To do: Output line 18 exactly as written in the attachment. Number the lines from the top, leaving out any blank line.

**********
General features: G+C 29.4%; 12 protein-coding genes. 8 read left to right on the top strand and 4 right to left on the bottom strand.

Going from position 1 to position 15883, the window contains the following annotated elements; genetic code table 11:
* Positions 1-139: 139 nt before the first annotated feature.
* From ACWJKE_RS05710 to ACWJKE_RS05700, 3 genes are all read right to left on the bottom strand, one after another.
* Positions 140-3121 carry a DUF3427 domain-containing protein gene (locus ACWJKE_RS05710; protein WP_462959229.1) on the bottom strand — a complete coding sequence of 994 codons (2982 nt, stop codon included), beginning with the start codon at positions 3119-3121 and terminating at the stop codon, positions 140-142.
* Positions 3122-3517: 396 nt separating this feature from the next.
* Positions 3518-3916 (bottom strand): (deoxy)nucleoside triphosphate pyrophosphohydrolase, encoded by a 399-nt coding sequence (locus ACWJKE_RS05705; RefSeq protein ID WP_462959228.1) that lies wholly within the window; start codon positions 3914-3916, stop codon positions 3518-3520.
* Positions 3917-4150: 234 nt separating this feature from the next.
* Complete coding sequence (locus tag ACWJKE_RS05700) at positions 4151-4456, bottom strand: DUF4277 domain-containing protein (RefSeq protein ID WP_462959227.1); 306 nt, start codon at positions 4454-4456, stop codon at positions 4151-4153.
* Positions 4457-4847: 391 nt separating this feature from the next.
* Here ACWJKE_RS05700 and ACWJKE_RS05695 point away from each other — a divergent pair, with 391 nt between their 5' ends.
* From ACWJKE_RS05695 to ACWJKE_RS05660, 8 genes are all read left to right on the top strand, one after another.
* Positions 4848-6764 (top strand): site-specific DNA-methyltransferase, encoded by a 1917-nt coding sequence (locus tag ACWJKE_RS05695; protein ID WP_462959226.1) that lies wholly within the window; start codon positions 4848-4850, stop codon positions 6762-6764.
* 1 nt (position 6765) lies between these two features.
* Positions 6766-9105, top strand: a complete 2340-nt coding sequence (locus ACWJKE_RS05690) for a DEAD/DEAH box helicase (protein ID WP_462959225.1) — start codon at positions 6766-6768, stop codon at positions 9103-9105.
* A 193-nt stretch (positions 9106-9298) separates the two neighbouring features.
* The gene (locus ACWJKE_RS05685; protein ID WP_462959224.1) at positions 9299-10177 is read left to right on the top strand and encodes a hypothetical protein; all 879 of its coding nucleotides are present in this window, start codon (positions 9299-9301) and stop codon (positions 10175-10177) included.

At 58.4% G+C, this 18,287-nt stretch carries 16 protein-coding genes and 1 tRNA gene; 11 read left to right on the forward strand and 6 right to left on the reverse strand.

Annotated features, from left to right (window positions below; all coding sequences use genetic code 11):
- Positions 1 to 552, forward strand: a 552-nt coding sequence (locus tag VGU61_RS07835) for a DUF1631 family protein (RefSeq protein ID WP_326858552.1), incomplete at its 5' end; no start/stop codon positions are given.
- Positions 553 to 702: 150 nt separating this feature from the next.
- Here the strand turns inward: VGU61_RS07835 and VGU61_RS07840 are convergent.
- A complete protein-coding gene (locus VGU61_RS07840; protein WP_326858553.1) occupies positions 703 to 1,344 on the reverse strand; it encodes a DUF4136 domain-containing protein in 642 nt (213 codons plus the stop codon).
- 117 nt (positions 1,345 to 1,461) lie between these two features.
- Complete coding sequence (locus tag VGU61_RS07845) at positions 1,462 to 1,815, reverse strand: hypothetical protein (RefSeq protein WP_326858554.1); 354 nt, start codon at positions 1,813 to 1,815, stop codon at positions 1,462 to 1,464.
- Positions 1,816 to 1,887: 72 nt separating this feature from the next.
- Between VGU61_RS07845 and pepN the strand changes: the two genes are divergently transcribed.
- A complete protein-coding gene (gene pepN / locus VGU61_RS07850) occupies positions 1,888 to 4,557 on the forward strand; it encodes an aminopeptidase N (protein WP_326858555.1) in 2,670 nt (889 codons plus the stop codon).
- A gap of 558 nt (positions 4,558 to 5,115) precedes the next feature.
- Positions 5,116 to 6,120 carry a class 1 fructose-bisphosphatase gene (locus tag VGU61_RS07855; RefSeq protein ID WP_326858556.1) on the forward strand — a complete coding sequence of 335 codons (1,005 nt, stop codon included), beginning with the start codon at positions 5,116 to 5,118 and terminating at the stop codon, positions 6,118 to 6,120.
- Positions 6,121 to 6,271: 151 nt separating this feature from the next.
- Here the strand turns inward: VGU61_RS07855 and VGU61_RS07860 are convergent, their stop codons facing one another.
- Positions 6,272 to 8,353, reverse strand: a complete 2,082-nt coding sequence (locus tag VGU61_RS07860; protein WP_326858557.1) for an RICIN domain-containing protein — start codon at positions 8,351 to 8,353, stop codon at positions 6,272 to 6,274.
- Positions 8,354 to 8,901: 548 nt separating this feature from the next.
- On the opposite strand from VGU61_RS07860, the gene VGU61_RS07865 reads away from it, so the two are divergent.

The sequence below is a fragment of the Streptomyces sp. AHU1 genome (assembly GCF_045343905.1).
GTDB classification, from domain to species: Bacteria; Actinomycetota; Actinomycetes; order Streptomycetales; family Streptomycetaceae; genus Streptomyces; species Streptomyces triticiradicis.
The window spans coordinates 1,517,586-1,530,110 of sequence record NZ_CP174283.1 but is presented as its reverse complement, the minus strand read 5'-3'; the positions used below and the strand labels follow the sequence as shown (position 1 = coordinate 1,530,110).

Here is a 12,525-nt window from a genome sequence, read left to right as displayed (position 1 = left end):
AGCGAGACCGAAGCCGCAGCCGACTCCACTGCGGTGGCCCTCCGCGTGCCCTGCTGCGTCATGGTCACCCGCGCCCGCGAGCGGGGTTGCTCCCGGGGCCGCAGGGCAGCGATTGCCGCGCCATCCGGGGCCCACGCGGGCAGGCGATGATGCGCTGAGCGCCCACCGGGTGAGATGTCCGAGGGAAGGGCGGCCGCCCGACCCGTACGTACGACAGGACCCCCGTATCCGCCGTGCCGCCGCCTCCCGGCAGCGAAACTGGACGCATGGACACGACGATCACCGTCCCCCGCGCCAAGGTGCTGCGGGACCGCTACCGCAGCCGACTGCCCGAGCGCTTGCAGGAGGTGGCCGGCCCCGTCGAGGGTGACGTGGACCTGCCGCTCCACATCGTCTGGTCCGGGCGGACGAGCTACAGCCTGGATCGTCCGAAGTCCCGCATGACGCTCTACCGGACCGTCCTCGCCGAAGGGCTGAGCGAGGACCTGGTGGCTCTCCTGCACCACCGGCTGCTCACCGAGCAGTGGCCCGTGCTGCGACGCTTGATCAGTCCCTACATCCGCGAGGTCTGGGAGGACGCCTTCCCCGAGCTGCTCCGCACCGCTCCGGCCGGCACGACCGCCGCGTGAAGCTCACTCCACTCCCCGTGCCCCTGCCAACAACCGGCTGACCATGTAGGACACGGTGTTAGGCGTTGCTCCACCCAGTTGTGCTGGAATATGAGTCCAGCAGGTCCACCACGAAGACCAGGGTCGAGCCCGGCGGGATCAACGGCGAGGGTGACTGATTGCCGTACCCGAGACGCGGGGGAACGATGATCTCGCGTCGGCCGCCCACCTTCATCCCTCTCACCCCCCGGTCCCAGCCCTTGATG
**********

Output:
At 58.4% G+C, this 18,287-nt stretch carries 16 protein-coding genes and 1 tRNA gene; 11 read left to right on the forward strand and 6 right to left on the reverse strand.